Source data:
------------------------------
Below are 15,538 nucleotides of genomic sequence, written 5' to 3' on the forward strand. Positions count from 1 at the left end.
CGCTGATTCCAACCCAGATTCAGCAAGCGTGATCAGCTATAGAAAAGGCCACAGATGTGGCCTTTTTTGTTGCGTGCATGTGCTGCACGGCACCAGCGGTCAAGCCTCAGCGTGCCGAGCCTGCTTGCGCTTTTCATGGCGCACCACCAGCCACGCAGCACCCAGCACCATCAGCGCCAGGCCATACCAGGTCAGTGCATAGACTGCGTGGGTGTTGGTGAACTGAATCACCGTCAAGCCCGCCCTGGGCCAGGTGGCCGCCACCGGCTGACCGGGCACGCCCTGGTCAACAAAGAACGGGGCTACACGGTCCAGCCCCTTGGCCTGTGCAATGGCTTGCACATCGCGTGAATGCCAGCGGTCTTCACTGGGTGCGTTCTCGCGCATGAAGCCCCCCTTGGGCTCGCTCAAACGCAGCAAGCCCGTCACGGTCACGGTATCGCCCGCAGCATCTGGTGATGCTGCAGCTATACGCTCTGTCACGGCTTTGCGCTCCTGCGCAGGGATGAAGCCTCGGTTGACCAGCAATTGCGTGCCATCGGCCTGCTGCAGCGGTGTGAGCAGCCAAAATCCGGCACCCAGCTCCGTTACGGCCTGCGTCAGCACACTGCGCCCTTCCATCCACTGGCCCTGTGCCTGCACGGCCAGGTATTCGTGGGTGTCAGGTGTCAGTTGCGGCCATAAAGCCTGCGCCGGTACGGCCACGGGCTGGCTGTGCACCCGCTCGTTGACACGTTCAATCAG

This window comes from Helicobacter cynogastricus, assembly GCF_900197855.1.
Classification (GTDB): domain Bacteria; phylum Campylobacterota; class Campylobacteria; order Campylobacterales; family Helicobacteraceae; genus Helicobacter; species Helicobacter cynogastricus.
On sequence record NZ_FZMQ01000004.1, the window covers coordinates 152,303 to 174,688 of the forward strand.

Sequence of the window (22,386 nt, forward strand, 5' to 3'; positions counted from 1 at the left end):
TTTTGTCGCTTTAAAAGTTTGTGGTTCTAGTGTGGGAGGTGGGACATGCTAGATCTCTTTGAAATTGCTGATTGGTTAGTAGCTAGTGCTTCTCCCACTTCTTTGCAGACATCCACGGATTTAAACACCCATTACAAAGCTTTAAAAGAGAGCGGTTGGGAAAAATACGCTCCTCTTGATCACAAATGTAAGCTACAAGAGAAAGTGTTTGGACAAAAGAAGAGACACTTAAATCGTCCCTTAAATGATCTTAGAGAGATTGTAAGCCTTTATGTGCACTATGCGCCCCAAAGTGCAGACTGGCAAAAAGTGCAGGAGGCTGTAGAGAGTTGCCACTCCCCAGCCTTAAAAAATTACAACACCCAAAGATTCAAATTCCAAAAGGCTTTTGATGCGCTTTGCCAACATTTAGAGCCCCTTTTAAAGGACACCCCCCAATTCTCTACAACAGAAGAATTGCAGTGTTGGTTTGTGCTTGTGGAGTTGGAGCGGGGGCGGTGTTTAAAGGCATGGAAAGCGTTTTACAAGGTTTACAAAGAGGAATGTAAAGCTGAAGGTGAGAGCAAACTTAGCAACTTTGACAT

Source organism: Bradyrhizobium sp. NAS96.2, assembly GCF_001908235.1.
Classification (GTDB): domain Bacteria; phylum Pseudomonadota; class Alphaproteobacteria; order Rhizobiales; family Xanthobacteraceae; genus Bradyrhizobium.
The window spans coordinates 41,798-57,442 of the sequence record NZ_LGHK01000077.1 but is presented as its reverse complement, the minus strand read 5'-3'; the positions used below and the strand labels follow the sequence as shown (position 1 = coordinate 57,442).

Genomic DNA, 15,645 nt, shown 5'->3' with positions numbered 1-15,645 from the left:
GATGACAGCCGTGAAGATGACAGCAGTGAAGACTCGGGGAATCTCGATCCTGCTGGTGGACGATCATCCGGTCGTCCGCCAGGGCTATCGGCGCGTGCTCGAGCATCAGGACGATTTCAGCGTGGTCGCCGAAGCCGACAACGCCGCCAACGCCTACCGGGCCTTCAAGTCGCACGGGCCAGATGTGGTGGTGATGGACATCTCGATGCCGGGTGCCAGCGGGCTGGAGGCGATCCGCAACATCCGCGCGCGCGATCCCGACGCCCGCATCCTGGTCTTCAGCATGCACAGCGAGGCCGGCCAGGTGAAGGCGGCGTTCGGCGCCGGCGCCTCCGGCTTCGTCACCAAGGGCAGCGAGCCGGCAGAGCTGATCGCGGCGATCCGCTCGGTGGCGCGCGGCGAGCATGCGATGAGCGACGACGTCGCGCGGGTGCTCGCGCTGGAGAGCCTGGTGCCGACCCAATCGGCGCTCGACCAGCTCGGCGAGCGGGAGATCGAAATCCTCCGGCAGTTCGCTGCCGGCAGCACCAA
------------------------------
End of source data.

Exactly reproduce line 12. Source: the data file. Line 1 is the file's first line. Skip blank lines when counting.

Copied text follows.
GATGACAGCCGTGAAGATGACAGCAGTGAAGACTCGGGGAATCTCGATCCTGCTGGTGGACGATCATCCGGTCGTCCGCCAGGGCTATCGGCGCGTGCTCGAGCATCAGGACGATTTCAGCGTGGTCGCCGAAGCCGACAACGCCGCCAACGCCTACCGGGCCTTCAAGTCGCACGGGCCAGATGTGGTGGTGATGGACATCTCGATGCCGGGTGCCAGCGGGCTGGAGGCGATCCGCAACATCCGCGCGCGCGATCCCGACGCCCGCATCCTGGTCTTCAGCATGCACAGCGAGGCCGGCCAGGTGAAGGCGGCGTTCGGCGCCGGCGCCTCCGGCTTCGTCACCAAGGGCAGCGAGCCGGCAGAGCTGATCGCGGCGATCCGCTCGGTGGCGCGCGGCGAGCATGCGATGAGCGACGACGTCGCGCGGGTGCTCGCGCTGGAGAGCCTGGTGCCGACCCAATCGGCGCTCGACCAGCTCGGCGAGCGGGAGATCGAAATCCTCCGGCAGTTCGCTGCCGGCAGCACCAA